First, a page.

A phase II clinical trial reported in 2003 evaluated 21-day courses of systemic continuous 5-fluorouracil repeated monthly and thrice-weekly subcutaneous recombinant interferon α-2b in a mixed population of 43 patients with fibrolamellar carcinoma and typical hepatocellular carcinoma.[76] All of these patients were ineligible for surgical therapy due to extent of hepatic disease as determined by CT scan, but none had extrahepatic disease. Of nine patients with fibrolamellar carcinoma, eight were radiologically assessed for response. Among these eight patients, there were one complete response (CR), four partial responses (PR), and one minor response (MR). The medial survival of the fibrolamellar carcinoma patients was 23 months, compared with 15.5 months for typical hepatocellular carcinoma (statistical significance not reported).

Of note, a major reason that the authors chose this treatment regimen was that they anticipated that it would be well tolerated by patients with cirrhosis. Although the regimen was well tolerated in this trial, none of the fibrolamellar carcinoma patients in fact had cirrhosis. Because fibrolamellar carcinoma patients generally do not have cirrhosis, chemotherapeutic regimens that might not appropriate for typical hepatocellular carcinoma might be of use in fibrolamellar carcinoma.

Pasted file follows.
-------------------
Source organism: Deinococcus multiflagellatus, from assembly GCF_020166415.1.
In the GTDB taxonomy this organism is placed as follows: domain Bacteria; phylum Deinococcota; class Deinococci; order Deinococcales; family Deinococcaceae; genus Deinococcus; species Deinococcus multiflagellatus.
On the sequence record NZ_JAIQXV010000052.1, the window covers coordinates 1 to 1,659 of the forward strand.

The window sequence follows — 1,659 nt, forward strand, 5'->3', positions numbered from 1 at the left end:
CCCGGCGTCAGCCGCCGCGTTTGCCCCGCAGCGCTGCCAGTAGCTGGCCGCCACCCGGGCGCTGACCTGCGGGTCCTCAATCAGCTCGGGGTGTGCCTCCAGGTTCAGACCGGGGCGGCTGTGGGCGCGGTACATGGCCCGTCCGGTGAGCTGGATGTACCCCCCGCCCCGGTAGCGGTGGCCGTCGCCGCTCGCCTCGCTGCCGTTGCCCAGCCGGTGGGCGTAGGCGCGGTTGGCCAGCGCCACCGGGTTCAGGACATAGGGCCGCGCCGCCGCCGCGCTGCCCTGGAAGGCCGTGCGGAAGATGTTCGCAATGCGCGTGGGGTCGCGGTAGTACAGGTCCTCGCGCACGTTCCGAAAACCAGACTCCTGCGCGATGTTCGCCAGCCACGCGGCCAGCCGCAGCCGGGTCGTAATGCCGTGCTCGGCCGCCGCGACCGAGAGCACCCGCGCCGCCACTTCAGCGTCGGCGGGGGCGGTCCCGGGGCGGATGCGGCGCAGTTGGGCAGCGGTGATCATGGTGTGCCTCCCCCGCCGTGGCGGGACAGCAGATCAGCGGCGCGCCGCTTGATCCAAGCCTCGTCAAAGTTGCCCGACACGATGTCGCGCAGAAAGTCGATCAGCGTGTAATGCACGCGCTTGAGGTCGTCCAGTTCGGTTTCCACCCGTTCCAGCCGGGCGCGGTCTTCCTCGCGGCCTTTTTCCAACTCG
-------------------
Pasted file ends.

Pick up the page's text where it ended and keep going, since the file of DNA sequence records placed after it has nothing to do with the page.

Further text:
Pediatric Intergroup Hepatoma Protocol INT-0098 enrolled 46 patients with hepatocellular carcinoma from 1989-1992, of whom 10 had fibrolamellar carcinoma and the remainder typical hepatocellular carcinoma.[19] Of the 10 patients with fibrolamellar carcinoma, two initially underwent R0 resection, six underwent R2 resection, and two were found to have metastatic disease and underwent either debulking or biopsy.